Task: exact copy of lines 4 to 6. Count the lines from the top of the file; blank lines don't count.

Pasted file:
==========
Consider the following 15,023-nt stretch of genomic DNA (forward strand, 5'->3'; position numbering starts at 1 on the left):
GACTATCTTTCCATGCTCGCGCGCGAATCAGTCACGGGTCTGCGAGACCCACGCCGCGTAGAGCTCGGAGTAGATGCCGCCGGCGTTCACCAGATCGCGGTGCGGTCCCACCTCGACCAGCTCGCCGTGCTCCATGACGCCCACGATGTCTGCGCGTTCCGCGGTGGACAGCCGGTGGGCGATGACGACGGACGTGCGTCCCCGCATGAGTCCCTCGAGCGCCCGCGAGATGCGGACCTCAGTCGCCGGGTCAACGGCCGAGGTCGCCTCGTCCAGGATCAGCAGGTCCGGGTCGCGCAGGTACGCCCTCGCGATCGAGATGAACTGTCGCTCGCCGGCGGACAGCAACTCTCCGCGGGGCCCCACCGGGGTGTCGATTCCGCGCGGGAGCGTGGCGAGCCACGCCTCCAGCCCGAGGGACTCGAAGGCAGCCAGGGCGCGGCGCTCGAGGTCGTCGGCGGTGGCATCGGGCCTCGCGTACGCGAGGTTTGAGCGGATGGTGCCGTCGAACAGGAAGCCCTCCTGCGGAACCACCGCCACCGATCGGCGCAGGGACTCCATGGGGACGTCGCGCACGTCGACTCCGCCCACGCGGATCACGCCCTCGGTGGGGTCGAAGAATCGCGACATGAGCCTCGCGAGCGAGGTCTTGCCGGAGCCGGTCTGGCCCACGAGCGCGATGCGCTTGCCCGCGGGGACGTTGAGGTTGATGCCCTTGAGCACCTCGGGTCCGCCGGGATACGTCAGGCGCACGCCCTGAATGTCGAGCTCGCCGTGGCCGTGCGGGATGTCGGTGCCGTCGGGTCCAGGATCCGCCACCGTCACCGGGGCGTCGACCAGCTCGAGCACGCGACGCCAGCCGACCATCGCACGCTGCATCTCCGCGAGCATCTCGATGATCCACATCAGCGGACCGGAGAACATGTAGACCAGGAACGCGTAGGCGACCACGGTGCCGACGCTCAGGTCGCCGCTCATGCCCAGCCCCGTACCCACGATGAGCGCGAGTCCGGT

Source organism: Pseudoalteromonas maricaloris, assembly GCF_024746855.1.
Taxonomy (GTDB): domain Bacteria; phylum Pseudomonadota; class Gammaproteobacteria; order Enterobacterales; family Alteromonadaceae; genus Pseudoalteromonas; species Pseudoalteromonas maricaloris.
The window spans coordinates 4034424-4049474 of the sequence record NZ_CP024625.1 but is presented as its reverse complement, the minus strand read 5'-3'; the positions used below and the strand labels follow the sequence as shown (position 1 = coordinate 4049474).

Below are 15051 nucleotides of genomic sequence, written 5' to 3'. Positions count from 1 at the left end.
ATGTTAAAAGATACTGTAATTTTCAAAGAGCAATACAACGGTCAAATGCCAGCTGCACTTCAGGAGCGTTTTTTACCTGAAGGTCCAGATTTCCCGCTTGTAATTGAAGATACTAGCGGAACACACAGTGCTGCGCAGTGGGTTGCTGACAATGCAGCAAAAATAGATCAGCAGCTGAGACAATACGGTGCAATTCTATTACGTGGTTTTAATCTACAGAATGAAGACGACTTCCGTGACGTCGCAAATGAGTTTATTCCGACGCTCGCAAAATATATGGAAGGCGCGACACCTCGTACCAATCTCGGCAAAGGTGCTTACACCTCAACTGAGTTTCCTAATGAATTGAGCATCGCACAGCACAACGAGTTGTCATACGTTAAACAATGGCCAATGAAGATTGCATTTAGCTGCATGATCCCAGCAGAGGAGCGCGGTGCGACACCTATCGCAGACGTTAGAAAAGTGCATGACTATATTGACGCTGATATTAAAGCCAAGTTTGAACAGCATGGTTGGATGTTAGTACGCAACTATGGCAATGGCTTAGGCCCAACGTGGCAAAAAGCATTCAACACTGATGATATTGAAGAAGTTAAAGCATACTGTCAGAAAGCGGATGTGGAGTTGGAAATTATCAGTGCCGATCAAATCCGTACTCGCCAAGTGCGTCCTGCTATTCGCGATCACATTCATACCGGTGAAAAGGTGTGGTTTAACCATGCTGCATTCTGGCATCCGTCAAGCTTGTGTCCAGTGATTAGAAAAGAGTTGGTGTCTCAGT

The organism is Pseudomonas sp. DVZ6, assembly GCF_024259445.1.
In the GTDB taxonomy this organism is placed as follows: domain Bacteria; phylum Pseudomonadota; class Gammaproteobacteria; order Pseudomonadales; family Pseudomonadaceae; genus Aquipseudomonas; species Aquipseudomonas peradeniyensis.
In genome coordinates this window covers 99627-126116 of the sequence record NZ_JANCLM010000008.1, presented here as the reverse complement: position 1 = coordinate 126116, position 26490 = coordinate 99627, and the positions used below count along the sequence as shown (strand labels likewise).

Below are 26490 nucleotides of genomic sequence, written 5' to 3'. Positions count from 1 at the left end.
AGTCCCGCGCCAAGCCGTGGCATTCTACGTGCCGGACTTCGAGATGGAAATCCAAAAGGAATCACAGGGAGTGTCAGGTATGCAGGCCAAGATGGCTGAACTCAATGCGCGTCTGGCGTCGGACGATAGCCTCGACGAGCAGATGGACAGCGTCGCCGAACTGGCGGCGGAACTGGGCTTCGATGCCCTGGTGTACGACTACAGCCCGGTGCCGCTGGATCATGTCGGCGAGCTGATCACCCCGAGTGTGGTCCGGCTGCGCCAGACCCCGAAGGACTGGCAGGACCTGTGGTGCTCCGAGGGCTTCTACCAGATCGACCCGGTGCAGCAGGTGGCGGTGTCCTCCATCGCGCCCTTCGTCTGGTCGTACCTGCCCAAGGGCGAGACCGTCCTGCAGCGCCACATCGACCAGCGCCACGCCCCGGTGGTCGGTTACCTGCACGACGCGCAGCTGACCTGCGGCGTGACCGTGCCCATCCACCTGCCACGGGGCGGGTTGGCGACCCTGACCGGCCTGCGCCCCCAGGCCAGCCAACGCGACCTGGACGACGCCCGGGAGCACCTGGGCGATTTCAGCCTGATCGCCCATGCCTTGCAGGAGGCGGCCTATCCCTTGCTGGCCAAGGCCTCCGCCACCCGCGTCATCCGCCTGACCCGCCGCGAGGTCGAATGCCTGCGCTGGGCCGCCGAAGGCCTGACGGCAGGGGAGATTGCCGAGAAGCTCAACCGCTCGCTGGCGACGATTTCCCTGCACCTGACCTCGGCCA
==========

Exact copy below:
Taxonomy (GTDB): domain Bacteria; phylum Pseudomonadota; class Gammaproteobacteria; order Enterobacterales; family Alteromonadaceae; genus Pseudoalteromonas; species Pseudoalteromonas maricaloris.
The window spans coordinates 4034424-4049474 of the sequence record NZ_CP024625.1 but is presented as its reverse complement, the minus strand read 5'-3'; the positions used below and the strand labels follow the sequence as shown (position 1 = coordinate 4049474).

Below are 15051 nucleotides of genomic sequence, written 5' to 3'. Positions count from 1 at the left end.